One of the most important mandates that secondary schools in Canada have is to ensure that young adults understand their role in the community.
When Ottawa Education Programs Officer, Olga Zeale, contacted our art department about a special project to highlight Canadian Archives Awareness Week, I knew our students would enthusiastically embrace the task, which they did.
To meet the criteria required for this exhibit, the 11th-grade graphic-design class, with students in the Communication & Design FOCUS group, worked on a series of 50 portraits that presented a panorama of personalities that spent a significant part of their lives in our nation’s capital, Ottawa.
In some cases the subjects were assigned, while other students asked if they could work on portraits that had personal or cultural significance to them. The students were asked to integrate some of the elements attributed to their subject.
The finished work shows a wide variety of techniques and styles. Merivale’s art department has embraced an approach to information graphics that brings some of the “craft” back to the art world.
Students were encouraged to experiment with watercolor, pastels, pencil crayons, acrylics, collage, ink, and even oil bars, on these terrific pieces. We do this without turning our back on the latest computer software and image-enhancing technologies, which were also used when necessary.
The portraits include prominent athletes, actors, writers, artists, musicians, politicians, clergy, scientists, philanthropists, astronauts and social activists that had a connection to the city. Among the most popular artworks was the very impressive watercolor study of Olympic figure-skating champion Barbara Ann Scott, created by Nadia.
Amar’s wonderful portrait of photographer Yousuf Karsh featured a three-dimensional element to give the illusion of a camera with an inverted, backwards image of the artist mounted in the faux lens.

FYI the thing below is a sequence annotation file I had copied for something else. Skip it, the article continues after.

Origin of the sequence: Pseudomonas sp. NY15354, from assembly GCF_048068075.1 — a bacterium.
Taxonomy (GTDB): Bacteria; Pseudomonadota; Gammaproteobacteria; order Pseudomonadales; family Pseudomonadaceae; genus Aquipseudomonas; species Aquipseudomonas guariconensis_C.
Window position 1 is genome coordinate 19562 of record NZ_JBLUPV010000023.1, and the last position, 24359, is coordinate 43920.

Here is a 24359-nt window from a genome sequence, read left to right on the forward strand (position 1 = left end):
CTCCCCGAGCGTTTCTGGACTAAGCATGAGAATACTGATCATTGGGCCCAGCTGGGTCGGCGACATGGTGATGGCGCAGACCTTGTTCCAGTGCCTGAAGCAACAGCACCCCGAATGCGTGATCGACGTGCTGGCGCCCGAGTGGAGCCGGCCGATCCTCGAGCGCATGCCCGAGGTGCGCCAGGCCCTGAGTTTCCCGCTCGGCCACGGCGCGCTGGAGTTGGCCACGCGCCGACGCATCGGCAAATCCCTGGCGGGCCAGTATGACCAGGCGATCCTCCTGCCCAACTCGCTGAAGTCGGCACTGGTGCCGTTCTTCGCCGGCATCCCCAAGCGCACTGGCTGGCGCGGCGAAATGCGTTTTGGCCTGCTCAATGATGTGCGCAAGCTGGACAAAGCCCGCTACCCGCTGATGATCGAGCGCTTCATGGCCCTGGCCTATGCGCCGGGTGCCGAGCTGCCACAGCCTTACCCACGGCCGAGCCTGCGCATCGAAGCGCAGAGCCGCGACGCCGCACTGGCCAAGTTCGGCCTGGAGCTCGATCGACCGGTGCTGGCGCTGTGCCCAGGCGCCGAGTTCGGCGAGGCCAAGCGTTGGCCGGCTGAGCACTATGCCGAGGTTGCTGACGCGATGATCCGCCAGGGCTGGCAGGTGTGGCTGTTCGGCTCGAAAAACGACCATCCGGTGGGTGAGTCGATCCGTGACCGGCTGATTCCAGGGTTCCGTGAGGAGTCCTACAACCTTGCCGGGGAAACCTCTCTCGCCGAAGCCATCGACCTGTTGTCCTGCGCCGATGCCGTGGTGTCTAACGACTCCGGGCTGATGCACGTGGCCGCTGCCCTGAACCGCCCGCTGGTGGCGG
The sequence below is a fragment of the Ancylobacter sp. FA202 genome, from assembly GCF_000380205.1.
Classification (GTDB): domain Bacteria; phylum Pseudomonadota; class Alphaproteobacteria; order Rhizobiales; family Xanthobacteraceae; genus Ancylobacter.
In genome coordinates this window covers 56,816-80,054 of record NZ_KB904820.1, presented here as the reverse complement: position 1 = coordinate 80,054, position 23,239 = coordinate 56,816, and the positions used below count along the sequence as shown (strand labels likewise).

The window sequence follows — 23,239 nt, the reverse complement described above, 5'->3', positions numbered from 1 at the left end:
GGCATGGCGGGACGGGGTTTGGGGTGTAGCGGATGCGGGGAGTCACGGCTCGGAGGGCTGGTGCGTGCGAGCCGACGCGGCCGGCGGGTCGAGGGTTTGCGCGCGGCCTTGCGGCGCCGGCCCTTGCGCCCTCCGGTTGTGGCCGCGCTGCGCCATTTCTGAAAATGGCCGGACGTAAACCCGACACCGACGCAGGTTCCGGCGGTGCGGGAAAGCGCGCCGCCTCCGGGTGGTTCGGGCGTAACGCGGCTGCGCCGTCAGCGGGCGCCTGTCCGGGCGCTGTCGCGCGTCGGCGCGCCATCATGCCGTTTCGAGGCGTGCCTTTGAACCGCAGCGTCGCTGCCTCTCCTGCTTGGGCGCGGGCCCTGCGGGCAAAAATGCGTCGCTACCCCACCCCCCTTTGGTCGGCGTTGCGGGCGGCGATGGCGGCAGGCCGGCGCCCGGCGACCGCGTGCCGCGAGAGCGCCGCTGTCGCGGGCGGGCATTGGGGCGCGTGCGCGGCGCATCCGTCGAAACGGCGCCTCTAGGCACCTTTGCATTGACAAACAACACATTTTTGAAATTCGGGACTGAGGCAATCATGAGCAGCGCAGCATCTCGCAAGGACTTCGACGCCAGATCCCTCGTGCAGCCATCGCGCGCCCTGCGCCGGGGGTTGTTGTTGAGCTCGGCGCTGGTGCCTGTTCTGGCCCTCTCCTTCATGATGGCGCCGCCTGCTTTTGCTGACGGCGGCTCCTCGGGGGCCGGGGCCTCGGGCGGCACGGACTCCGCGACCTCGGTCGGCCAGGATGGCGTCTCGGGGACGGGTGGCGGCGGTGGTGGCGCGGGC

Well over 200 people attended the impressive “vernissage” (private viewing), organized for the students and their parents at the Canadian Archives’ gallery. The city of Ottawa also helped promote the event with invitations, posters and a Facebook page. A special Face2Face poster that included every portrait in the show was printed with the help of Kerry Thompson at the IDP Group’s Renfrew, Ontario plant.
For most of the students, this represented their first opportunity to show their work in a gallery and interact with the public. It was a terrific experience.
High-school students will …
• create a thematic piece for a community/city sponsored event.
• choose an appropriate subject to respond to client demands.
• experiment with a variety of media when planning their portrait.
• research their subject to find support material to give some context to the portrait.
• participate in a “vernissage” and discuss their work with the public.
• Canvas paper works best for the portrait, as it does not buckle with the wet media.
• A wide variety of traditional media—brushes, crayons, pastels, acrylic paint, pencil crayons, pastels and inks
• Internet access for source material
Arts & Activities Contributing Editor Irv Osterer is Department Head – Fine Arts and Technology at Merivale High School in Ottawa, Ontario, Canada.